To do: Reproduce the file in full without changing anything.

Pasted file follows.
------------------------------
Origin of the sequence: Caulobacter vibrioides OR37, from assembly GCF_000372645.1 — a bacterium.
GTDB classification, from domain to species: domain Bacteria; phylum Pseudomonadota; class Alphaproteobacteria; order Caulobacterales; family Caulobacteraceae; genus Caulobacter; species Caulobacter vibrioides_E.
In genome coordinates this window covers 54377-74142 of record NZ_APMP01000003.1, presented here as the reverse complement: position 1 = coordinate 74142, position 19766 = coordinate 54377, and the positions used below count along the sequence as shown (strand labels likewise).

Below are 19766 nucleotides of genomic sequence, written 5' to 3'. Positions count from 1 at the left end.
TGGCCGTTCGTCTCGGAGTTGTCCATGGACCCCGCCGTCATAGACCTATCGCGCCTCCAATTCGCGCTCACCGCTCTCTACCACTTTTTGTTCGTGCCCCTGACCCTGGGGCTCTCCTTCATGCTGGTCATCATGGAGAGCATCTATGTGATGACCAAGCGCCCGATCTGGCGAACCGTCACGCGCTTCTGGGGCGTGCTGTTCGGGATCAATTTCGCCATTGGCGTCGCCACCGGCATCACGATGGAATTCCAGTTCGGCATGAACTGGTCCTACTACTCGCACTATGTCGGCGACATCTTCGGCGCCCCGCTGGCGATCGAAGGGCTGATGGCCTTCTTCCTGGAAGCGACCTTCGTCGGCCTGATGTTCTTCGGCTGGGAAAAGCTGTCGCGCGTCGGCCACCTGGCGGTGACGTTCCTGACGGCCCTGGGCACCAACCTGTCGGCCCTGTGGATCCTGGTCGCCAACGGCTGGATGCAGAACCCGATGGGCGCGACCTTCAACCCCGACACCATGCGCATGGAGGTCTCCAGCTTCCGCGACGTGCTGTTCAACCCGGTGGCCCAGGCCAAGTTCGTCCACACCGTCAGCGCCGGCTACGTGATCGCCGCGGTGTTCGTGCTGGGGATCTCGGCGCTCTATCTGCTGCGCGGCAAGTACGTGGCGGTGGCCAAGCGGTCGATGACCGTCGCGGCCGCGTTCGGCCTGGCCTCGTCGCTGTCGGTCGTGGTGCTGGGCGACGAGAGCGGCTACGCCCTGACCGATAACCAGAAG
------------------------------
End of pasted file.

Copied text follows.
Origin of the sequence: Caulobacter vibrioides OR37, from assembly GCF_000372645.1 — a bacterium.
GTDB classification, from domain to species: domain Bacteria; phylum Pseudomonadota; class Alphaproteobacteria; order Caulobacterales; family Caulobacteraceae; genus Caulobacter; species Caulobacter vibrioides_E.
In genome coordinates this window covers 54377-74142 of record NZ_APMP01000003.1, presented here as the reverse complement: position 1 = coordinate 74142, position 19766 = coordinate 54377, and the positions used below count along the sequence as shown (strand labels likewise).

Below are 19766 nucleotides of genomic sequence, written 5' to 3'. Positions count from 1 at the left end.
TGGCCGTTCGTCTCGGAGTTGTCCATGGACCCCGCCGTCATAGACCTATCGCGCCTCCAATTCGCGCTCACCGCTCTCTACCACTTTTTGTTCGTGCCCCTGACCCTGGGGCTCTCCTTCATGCTGGTCATCATGGAGAGCATCTATGTGATGACCAAGCGCCCGATCTGGCGAACCGTCACGCGCTTCTGGGGCGTGCTGTTCGGGATCAATTTCGCCATTGGCGTCGCCACCGGCATCACGATGGAATTCCAGTTCGGCATGAACTGGTCCTACTACTCGCACTATGTCGGCGACATCTTCGGCGCCCCGCTGGCGATCGAAGGGCTGATGGCCTTCTTCCTGGAAGCGACCTTCGTCGGCCTGATGTTCTTCGGCTGGGAAAAGCTGTCGCGCGTCGGCCACCTGGCGGTGACGTTCCTGACGGCCCTGGGCACCAACCTGTCGGCCCTGTGGATCCTGGTCGCCAACGGCTGGATGCAGAACCCGATGGGCGCGACCTTCAACCCCGACACCATGCGCATGGAGGTCTCCAGCTTCCGCGACGTGCTGTTCAACCCGGTGGCCCAGGCCAAGTTCGTCCACACCGTCAGCGCCGGCTACGTGATCGCCGCGGTGTTCGTGCTGGGGATCTCGGCGCTCTATCTGCTGCGCGGCAAGTACGTGGCGGTGGCCAAGCGGTCGATGACCGTCGCGGCCGCGTTCGGCCTGGCCTCGTCGCTGTCGGTCGTGGTGCTGGGCGACGAGAGCGGCTACGCCCTGACCGATAACCAGAAG